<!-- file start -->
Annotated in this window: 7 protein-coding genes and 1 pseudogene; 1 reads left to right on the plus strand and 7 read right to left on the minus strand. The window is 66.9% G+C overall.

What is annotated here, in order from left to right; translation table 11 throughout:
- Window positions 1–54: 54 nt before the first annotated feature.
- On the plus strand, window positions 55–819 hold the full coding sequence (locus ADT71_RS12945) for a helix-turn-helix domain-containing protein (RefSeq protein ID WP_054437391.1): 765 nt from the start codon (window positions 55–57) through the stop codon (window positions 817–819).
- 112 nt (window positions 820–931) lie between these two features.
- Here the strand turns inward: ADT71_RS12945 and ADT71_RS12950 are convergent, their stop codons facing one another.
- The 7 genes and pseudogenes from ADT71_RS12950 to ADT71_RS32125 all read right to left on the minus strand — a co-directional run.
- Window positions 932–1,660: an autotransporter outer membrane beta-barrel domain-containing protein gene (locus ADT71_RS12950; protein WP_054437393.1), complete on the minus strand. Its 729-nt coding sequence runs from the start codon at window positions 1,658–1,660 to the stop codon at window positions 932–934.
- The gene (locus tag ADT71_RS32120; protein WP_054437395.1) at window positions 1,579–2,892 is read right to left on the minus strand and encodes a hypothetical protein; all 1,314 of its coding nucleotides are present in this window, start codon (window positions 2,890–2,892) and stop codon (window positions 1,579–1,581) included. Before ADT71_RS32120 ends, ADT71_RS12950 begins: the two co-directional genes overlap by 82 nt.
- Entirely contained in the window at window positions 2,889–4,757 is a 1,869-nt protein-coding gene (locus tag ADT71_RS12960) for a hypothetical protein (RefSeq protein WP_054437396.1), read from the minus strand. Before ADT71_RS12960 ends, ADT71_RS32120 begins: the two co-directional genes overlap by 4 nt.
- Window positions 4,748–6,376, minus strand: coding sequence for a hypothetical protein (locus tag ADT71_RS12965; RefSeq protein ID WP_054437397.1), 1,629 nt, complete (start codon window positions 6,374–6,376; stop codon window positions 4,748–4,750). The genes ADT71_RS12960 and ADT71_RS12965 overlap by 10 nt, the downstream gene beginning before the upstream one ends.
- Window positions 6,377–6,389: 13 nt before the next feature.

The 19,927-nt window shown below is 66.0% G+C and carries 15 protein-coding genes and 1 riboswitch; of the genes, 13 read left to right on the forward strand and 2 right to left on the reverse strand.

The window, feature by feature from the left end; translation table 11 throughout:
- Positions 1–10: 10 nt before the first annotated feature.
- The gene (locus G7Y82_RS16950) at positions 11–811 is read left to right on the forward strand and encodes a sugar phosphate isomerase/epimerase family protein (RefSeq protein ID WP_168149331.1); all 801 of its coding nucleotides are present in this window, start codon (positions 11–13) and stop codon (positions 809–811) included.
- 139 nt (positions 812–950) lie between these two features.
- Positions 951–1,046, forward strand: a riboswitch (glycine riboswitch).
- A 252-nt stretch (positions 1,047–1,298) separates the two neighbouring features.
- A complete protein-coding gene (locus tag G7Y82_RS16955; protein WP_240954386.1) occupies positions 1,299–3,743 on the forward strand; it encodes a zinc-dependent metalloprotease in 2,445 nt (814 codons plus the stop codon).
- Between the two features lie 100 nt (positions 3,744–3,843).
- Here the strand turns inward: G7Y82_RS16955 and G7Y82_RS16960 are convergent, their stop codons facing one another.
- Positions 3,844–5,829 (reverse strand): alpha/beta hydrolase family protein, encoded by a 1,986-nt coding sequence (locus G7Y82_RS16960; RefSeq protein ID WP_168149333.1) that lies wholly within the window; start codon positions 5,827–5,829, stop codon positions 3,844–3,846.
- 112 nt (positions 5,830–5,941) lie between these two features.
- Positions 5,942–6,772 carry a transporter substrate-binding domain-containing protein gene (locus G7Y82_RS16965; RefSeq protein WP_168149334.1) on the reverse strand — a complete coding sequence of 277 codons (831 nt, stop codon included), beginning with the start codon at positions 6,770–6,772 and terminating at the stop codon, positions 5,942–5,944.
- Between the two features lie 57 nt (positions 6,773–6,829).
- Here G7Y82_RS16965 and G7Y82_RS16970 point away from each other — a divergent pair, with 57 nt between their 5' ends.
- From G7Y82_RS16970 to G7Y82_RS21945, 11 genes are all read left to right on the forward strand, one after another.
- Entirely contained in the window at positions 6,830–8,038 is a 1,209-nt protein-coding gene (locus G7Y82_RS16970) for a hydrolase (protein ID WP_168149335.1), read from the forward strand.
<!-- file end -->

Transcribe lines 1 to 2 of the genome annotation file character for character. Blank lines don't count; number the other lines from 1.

Annotated in this window: 7 protein-coding genes and 1 pseudogene; 1 reads left to right on the plus strand and 7 read right to left on the minus strand. The window is 66.9% G+C overall.

What is annotated here, in order from left to right; translation table 11 throughout: